The first stage of forgiveness is hurt. Someone has been unfair to me and I cannot forget it. I feel hurt. The hurt keeps on throbbing within me. My ego is hurt.
A woman met a holy man and confessed that she resented a prominent sister of the community. The holy man said to her, “Go to her immediately. Don’t try to justify yourself. Tell her that you have had unkind thoughts about her. Be humble and ask for forgiveness.”
The woman said, “I can’t forget the hurt she had inflicted on me.” But the person who holds a grudge injures himself more than the one against whom the grudge is held. Hurt leads to hate, which is the second stage. I cannot forget how much I have been hurt and I cannot send out thoughts of goodwill to my enemy. In some cases, I hate the person so much that I want him to suffer, as much as I am suffering.
Madam Chiang Kai Shek, we read, hated the Japanese. Her mother was a pious woman. Madam Chiang Kai Shek said to her, “Why don’t you pray to God that Japan may drown in the waters of the ocean?” Her mother, of course, said to her, “My child, how can I offer such an evil prayer?”
Hatred was painted by an artist as an old man shriveled up and pale as death, clutching in his jaws lighted torches and serpents, and cruelly tearing out his own heart with black, decayed teeth.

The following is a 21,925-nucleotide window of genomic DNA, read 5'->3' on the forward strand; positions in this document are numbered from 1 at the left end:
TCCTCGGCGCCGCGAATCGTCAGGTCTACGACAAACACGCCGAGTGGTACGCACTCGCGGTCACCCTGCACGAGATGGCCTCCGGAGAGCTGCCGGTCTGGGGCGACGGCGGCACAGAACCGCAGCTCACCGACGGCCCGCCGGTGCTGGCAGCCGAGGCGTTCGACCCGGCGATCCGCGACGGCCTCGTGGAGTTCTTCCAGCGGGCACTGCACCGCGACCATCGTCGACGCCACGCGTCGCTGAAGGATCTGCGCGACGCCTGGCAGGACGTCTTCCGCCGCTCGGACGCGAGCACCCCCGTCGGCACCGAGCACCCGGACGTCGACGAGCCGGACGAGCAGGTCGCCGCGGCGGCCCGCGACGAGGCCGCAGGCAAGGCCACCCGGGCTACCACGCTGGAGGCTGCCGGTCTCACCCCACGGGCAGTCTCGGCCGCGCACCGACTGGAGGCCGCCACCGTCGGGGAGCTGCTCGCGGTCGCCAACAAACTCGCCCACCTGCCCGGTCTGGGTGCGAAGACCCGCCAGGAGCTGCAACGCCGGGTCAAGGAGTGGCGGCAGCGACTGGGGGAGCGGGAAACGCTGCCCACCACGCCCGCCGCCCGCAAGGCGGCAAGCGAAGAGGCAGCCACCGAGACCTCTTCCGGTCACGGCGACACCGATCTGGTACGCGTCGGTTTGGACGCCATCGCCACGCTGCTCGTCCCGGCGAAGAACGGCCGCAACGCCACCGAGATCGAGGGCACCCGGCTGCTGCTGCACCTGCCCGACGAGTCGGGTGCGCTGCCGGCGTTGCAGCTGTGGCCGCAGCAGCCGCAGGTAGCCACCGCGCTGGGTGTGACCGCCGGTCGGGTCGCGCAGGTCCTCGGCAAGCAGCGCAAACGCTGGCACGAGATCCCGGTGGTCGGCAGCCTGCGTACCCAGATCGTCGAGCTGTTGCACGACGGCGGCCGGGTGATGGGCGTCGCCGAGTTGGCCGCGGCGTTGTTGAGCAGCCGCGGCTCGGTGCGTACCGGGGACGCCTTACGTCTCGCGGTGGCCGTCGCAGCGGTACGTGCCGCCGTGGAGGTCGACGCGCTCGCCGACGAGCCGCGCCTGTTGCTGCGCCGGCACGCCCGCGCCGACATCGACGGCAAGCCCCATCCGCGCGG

Explaining the picture, the artist said, “Hatred is an old man because it is as ancient as mankind, pale because he who hates, torments himself and lives a tragic life, with claws because it is so unmerciful, with torches and serpents because it creates discord, and it tears out its heart because it is self-destructive.”
In the third stage, God’s grace descends on me and I begin to see the person who has hurt me in a new light and begin to understand his difficulty. I feel healed. I am free again.
A girl came to a holy man and said, “I know not why, but I am unable to sit in silence and pray or meditate. I feel restless. I used to be so happy … I think it has something to do with one whom, at one time, I regarded as a friend. But she was very cruel to me, and I said that I would never forgive her, never talk to her. I am sorry I said it, but since then there has been no peace in my heart.”
The holy man said, “It is better to break a bad vow than to keep it. Go to her and seek her forgiveness.” The next morning, she went to her friend and confessed her uncharitable attitude and asked her forgiveness.
The one whose forgiveness was sought burst into tears. She said, “You have come to ask for forgiveness. It is I who should be asking for forgiveness, for I am ashamed of my wrong attitude.” The two friends were reconciled.
The fourth stage is of coming together. I am anxious to make friends with the person who hurt me. I invite him into my life. I share my love with him and we both move to a new and healed relationship.
The writer is a contributor to the Times of India. [Courtesy: ToI]